The Haryana realty regulator has recently said that a promoter cannot exonerate himself from paying assured returns to homebuyers on the ground that they are only investors but not allottees.
The Haryana Real Estate Regulatory Authority (HRERA) passed the order in the case of Madhushree Khaitan vs Vatika Limited in favour of homebuyers for failure of payment of assured returns by the builder.
HRERA directed Vatika to pay the amount of assured returns as agreed between the two parties and said that the builder cannot avoid paying the assured returns either by taking recourse under the Banning of Unregulated Deposit Act, 2019 (BUDS Act) that says that such amount is banned, or by rewriting its contractual obligations.
In this particular case, Khaitan had booked a unit in the Vatika Inxt City Centre project in Gurugram and paid a total sale consideration of Rs 20 lakh. A builder-buyer agreement was signed on September 3, 2010, where the possession of the said units were promised to be completed and delivered by the end of 2013.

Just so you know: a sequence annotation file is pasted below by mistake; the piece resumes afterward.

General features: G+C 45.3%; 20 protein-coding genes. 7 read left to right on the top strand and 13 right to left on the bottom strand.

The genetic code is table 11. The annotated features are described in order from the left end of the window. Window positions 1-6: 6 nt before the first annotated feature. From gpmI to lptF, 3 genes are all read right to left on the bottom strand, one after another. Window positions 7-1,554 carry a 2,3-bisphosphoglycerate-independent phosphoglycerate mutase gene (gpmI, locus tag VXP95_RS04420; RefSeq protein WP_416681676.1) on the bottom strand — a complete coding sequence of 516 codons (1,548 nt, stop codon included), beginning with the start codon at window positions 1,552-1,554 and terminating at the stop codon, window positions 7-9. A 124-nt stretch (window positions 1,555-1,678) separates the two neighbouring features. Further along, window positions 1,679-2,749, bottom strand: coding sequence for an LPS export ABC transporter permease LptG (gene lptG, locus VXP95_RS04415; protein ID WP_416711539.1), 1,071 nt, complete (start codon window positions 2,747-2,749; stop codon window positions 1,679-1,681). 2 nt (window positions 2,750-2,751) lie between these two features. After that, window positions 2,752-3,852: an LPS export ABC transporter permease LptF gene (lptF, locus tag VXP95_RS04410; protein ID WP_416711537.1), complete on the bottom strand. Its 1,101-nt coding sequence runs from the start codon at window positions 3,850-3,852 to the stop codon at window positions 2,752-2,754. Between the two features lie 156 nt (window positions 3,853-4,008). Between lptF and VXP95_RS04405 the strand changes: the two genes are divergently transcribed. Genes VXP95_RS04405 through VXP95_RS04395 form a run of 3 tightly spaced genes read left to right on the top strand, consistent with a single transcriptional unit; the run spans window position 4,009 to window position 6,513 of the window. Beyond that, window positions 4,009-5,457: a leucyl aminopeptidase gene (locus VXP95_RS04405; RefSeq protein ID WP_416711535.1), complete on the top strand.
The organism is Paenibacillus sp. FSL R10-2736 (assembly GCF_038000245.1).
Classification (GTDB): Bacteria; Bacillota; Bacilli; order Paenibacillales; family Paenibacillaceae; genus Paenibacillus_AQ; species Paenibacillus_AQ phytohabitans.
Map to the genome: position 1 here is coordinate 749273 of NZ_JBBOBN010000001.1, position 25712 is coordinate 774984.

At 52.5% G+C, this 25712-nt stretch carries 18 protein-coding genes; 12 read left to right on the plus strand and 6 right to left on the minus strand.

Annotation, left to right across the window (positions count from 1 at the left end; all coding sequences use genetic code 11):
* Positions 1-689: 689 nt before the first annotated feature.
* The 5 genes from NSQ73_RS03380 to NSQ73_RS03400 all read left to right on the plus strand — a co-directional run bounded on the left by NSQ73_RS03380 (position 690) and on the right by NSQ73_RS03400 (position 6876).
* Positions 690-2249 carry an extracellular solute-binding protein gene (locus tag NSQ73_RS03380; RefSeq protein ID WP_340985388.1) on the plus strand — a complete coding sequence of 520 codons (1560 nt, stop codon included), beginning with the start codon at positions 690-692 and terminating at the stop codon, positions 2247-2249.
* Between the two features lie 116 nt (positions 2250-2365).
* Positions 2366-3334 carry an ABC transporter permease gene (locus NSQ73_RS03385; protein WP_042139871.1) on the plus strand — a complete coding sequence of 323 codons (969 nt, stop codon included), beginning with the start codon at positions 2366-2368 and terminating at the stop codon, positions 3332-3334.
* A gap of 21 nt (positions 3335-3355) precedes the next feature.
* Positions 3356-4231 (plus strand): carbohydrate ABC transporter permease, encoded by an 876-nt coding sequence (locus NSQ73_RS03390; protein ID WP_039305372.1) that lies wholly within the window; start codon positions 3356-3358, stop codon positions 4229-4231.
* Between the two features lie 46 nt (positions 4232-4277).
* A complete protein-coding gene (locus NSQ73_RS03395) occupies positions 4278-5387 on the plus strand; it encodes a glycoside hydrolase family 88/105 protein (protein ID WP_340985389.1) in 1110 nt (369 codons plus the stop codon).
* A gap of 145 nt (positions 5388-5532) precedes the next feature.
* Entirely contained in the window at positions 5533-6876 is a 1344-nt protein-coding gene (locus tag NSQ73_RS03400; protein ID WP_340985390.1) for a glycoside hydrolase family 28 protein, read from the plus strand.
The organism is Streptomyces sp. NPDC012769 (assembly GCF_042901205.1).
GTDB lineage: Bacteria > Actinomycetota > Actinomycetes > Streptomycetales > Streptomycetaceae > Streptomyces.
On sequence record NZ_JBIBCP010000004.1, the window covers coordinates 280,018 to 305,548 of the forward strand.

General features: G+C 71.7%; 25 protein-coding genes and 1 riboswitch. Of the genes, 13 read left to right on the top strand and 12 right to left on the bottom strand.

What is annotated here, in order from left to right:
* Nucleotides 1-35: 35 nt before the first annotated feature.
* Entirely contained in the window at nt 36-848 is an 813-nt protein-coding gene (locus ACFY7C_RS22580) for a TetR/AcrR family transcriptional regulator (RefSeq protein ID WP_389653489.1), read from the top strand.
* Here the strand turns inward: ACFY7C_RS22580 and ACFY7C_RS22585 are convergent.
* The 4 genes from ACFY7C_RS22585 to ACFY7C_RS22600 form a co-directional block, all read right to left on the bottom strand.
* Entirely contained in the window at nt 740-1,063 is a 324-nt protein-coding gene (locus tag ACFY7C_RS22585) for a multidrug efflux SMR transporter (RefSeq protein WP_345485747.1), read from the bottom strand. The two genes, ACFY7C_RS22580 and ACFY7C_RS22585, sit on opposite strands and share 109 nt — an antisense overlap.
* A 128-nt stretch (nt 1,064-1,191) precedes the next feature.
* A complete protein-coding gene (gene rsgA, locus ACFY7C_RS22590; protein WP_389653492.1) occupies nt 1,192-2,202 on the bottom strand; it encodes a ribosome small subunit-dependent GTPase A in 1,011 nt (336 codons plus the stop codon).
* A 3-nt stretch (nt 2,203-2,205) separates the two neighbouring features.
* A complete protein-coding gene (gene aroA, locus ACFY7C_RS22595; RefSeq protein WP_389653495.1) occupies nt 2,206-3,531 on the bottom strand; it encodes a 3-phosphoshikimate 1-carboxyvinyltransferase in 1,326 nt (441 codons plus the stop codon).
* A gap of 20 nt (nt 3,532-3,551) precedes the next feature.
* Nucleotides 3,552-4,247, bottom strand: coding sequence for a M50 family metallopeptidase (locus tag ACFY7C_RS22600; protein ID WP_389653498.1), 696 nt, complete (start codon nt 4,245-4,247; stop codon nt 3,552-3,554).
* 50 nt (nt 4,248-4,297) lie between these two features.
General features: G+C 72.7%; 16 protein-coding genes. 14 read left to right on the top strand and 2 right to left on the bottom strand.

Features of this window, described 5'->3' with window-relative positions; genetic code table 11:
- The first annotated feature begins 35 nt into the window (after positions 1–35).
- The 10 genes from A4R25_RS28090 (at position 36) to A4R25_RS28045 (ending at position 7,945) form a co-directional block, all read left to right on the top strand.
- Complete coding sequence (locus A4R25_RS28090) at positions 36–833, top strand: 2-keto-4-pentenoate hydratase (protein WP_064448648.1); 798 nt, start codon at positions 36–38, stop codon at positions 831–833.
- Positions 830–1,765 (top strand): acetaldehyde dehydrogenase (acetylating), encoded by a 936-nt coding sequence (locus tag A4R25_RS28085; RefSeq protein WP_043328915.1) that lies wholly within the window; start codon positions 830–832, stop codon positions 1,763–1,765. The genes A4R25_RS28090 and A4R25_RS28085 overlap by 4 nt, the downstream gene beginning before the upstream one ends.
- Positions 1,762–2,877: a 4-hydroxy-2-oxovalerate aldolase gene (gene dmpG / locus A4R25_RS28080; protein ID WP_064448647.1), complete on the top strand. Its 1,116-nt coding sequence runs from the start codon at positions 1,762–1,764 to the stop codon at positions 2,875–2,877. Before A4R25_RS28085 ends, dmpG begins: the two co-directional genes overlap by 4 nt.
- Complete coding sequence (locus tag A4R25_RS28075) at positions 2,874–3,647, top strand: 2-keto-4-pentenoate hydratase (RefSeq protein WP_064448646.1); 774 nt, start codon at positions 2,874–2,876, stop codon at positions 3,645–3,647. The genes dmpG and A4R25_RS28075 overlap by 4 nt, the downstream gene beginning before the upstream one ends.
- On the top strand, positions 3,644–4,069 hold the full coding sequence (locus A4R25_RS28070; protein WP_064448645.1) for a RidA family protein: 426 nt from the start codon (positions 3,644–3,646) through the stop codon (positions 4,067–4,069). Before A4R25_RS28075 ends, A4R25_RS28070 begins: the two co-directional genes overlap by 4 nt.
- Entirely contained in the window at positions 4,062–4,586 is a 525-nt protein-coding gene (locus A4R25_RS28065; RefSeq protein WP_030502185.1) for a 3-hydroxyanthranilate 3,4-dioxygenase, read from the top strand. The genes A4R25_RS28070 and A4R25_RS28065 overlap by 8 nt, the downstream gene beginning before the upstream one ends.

An addendum agreement between the two sides was signed on July 27, 2011, saying that the builder shall be liable to pay a certain amount as assured return every month to the complainant till the completion of the project.
The builder later allotted a different unit to the buyer and stopped paying the assured returns without any prior notice. The builder also claimed protection under the BUDS Act that prevents the payment of assured return and says that the buyer is merely an ‘investor’ and not an ‘allottee’.
BUDS Act does not bar the payment of assured returns
The regulator held that the BUDS Act was enacted to provide a comprehensive scheme to ban unregulated deposit schemes, other than the deposits taken in ordinary course of business, and to protect the interest of the depositors.
Moreover, the BUDS Act defined the word deposit as: “An amount of money received by way of an advance or loan or in any other form by any deposit taker with a promise to return whether after a specified period or otherwise, either in case or in kind or in the form of a specified service, with or without any benefit in the form of interest, bonus, profit or in any other form, but does not include: